On the left side of the bedroom was a man sitting down on a wheeled desk chair with his back turned to me. The desk in front of him looked like it used to have a computer monitor on top of it, judging by the tower PC sitting on the floor next to it. But, there was no longer a monitor on there. Instead, an old television, probably something out of the 1980s, sat on the desk and faced the man in the chair, crackling and hissing at its surroundings with loud static, the same static I had heard since the moment I got to the second floor. The television set wasn't displaying anything besides grainy white noise, which lit up the otherwise pitch black room with the dull, pale light I had noticed before. The light from the television screen illuminated the bedroom and revealed it to be every bit as trashed as the first floor had been. Various assorted junk was strewn about the floor, making it difficult to even catch a glimpse of the inner membrane of shag carpet beneath all the garbage. The light also revealed pieces of paper nailed to the wall opposite to me with push pins, though from across the room, I couldn't make out what was on the papers with the dim light of the television screen alone. Also on the desk were two items to the right of the television set which were even more out of place: a rubber horse mask and an electric circular saw.
To the right of the desk was a queen-sized bed whose sheets were so violently crumpled and unmade that it looked as though two rabid dogs had fought to the death on top of the mattress. Finally, to the right of the bed, in the very front right-hand corner of the room, was a night stand which did not have a lamp on it, but a silver sculpture of a woman. The silver glistened brightly even with the minimal amount of light being cast on it, and the sculpture itself looked, from my limited knowledge of art styles, Greek in its design. I had found my target. The only problem was that the floor was so cluttered that one errant move would alert the man in the chair. While the static from the television obscured much of the noise I would make, the circular saw on the desk made me extra nervous about alarming its clearly disturbed owner. But it was too late to turn back. I took the deepest breath I could while staying quiet, and began to tiptoe across the room.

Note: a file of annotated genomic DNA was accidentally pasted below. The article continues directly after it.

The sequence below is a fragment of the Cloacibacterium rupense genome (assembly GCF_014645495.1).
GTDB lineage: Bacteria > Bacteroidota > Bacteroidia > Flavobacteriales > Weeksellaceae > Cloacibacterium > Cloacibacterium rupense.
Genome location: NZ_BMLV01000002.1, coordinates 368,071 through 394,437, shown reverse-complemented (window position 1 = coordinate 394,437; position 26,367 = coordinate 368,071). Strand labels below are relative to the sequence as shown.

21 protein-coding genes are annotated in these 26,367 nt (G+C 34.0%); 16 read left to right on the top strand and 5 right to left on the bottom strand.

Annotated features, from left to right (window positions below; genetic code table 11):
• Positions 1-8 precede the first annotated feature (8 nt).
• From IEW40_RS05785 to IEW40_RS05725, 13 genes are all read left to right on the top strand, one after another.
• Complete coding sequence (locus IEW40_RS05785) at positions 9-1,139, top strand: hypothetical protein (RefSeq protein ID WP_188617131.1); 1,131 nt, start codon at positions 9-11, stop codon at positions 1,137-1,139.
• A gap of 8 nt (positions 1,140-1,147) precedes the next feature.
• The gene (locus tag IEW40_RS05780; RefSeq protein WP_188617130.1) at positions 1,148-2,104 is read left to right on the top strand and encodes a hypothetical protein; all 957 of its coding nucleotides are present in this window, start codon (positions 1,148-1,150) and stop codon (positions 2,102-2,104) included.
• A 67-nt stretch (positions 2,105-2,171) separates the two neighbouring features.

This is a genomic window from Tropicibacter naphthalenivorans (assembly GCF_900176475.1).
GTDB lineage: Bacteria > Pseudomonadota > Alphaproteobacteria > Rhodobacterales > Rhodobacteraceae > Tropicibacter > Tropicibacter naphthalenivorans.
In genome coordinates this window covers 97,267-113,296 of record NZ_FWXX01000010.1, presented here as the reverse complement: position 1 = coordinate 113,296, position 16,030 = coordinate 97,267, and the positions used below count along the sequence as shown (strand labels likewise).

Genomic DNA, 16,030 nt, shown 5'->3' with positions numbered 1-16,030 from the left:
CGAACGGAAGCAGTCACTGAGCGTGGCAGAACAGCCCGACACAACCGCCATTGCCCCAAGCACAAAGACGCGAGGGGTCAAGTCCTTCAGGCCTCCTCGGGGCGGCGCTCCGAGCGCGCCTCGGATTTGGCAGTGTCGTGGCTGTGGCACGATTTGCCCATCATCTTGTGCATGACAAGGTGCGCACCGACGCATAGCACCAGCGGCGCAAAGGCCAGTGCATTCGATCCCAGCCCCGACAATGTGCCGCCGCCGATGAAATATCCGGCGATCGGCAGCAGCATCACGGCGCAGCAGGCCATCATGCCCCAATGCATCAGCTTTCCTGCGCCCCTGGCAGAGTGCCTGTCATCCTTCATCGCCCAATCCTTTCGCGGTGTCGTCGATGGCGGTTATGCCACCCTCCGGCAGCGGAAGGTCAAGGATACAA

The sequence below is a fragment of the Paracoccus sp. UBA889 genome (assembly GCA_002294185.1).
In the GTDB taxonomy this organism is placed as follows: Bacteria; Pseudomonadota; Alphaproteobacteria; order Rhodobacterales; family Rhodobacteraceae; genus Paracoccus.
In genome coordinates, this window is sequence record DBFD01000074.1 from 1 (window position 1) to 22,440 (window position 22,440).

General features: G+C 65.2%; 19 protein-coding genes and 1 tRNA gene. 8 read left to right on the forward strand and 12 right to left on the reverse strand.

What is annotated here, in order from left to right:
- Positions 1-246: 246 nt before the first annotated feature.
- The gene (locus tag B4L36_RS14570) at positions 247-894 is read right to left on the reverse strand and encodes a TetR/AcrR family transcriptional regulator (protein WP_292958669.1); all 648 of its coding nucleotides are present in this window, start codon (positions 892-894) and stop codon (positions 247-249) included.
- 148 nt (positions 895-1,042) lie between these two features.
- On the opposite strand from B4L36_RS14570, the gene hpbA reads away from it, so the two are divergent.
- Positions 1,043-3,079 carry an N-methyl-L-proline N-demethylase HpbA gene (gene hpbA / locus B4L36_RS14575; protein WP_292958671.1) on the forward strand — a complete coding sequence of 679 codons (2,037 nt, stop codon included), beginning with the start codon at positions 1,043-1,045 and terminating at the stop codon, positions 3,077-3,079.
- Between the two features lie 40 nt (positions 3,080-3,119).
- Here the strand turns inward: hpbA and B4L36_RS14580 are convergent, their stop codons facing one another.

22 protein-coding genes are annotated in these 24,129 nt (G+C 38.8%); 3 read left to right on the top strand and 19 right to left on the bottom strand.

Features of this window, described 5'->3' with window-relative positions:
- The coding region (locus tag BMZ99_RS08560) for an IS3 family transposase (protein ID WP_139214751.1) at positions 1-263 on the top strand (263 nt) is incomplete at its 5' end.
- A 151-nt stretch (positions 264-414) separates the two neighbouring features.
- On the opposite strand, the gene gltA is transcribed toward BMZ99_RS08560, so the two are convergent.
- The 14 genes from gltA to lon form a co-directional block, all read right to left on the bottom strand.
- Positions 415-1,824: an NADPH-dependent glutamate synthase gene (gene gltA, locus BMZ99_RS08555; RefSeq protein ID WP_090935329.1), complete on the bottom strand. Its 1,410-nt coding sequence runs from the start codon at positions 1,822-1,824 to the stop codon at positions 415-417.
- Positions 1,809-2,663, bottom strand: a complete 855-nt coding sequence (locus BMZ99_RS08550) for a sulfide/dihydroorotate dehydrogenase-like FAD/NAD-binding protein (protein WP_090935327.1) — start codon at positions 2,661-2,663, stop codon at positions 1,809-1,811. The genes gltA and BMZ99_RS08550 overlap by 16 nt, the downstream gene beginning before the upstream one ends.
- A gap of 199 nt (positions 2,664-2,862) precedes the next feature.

I could swear that it took me a good fifteen minutes to make my was across the master bedroom. The light from the television didn't exactly show me a reliable picture of what was beneath my feet, so while one second I might see a clear path to the night stand, the next I might find an empty wine bottle or a crinkled up candy wrapper in my way and nearly trip over myself trying to avoid stepping on it. The presence of the man in the chair served to torment me further; the phone conversation I had overheard on the first floor played in my head on loop, and accompanying that disturbing soundtrack was a suitable visual aid in the form of vivid, grotesque mental images of all the horrific ways in which the man could react if he were to turn around and see me. But the man didn't move for a second. He sat at his chair as still as can be, watching the static on the old television set like as if the screen were showing him all the secrets to life. When I finally reached the night stand, I grasped the silver idol with trembling hands and then sat down behind the side of the bed with the sculpture still in hand to rest and let the adrenaline wear off, while staying hidden in case the man in the chair decided to look away from the television. I let out a sigh of relief, and moments later, the paranoia and anxiety wore off. I was back in professional mode, ready to get out of this shit hole and cash in on my night's work.